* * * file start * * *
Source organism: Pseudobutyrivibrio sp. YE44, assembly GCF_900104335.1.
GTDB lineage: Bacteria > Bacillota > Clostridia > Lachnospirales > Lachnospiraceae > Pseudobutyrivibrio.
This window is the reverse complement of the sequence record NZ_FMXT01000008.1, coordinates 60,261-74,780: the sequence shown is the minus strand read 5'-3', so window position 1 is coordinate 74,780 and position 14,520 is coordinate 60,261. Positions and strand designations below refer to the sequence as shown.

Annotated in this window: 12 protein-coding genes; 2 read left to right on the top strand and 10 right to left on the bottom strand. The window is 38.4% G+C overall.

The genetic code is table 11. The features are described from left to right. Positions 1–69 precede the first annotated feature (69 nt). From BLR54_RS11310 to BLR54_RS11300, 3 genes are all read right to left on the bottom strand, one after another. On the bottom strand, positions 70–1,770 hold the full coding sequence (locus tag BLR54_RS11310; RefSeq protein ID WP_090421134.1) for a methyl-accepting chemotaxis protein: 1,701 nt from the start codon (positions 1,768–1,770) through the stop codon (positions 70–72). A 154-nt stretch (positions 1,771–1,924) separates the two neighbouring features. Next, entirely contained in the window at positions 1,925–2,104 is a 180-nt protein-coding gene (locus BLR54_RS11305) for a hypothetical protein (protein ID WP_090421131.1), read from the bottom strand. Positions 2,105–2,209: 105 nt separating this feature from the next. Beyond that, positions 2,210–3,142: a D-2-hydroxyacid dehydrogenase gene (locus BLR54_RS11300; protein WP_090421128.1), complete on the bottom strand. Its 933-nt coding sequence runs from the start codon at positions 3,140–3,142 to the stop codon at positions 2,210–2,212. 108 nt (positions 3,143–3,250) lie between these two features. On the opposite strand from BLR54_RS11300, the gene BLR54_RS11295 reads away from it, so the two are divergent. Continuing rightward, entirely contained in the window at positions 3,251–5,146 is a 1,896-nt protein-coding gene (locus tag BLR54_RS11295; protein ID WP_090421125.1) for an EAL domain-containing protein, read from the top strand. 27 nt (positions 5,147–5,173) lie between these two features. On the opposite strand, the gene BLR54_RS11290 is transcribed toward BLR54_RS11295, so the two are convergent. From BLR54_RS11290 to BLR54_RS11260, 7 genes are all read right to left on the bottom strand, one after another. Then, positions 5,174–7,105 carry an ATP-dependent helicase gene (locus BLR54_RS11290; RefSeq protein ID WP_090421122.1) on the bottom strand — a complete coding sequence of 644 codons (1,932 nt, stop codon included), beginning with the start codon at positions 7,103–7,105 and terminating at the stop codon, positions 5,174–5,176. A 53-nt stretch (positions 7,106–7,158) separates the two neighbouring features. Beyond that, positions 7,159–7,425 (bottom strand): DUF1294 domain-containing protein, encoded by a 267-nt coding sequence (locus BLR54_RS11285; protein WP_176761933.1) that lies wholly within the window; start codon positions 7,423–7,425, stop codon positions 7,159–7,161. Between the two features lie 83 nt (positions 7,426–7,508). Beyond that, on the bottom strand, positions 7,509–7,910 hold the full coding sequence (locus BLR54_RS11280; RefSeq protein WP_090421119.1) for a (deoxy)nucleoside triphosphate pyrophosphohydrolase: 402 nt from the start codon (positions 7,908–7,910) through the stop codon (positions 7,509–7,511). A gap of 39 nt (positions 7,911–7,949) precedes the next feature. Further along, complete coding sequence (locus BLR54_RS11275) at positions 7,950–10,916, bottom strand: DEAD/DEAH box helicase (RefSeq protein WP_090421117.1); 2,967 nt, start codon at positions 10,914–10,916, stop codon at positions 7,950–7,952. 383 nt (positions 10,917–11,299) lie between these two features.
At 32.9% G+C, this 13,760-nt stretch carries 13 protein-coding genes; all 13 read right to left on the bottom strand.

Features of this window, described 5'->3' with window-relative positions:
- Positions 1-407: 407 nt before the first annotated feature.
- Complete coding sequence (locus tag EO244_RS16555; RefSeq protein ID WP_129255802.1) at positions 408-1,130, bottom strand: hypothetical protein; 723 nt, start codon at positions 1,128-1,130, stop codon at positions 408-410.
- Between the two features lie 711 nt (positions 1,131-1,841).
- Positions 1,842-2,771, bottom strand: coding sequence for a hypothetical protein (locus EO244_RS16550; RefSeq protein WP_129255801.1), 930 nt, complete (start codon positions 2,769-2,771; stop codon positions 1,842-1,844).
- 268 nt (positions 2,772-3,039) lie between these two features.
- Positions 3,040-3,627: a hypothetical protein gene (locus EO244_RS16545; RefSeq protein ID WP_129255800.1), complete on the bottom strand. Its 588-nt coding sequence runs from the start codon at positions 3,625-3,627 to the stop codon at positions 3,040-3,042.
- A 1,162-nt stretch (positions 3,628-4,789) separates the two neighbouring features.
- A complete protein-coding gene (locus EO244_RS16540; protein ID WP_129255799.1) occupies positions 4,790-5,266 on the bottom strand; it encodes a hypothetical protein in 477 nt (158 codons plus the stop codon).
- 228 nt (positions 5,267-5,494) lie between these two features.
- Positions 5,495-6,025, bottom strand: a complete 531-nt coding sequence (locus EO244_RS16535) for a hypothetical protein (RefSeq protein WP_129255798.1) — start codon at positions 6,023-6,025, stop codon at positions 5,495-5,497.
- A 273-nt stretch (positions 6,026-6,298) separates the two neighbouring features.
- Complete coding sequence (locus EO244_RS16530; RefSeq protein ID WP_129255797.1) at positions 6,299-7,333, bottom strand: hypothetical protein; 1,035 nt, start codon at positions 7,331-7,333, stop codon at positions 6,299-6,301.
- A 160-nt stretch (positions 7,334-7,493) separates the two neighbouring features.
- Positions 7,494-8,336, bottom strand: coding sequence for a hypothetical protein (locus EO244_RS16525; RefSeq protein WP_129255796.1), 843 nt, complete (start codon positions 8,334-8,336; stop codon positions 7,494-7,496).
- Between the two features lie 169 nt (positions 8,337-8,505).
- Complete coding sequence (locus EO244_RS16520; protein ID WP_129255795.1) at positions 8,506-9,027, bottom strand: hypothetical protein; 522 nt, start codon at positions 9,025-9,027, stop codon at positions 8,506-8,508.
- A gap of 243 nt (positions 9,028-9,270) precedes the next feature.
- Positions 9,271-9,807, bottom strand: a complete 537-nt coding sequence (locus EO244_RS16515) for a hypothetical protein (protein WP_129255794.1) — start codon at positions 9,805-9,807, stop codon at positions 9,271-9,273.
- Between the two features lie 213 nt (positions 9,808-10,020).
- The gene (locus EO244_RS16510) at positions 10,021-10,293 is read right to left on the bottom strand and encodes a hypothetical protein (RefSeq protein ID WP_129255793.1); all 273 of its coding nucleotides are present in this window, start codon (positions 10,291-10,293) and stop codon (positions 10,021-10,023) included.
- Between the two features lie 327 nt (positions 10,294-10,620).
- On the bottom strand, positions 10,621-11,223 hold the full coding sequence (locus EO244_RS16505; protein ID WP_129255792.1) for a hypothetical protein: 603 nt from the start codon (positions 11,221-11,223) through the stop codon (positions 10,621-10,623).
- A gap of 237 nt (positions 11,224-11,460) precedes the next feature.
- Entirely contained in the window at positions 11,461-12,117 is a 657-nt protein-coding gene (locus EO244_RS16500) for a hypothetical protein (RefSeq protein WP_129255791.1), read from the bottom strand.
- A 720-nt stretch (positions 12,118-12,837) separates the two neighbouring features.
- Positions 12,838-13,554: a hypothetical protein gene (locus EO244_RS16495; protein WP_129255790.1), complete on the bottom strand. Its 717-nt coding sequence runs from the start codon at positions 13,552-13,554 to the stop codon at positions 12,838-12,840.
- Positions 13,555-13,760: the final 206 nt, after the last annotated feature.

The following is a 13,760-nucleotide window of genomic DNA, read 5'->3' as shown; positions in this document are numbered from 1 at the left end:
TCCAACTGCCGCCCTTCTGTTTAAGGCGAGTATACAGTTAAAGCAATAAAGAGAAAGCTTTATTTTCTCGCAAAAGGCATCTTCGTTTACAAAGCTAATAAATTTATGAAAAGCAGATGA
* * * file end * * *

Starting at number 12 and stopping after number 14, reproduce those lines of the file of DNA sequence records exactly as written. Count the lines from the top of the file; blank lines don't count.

- 268 nt (positions 2,772-3,039) lie between these two features.
- Positions 3,040-3,627: a hypothetical protein gene (locus EO244_RS16545; RefSeq protein ID WP_129255800.1), complete on the bottom strand. Its 588-nt coding sequence runs from the start codon at positions 3,625-3,627 to the stop codon at positions 3,040-3,042.
- A 1,162-nt stretch (positions 3,628-4,789) separates the two neighbouring features.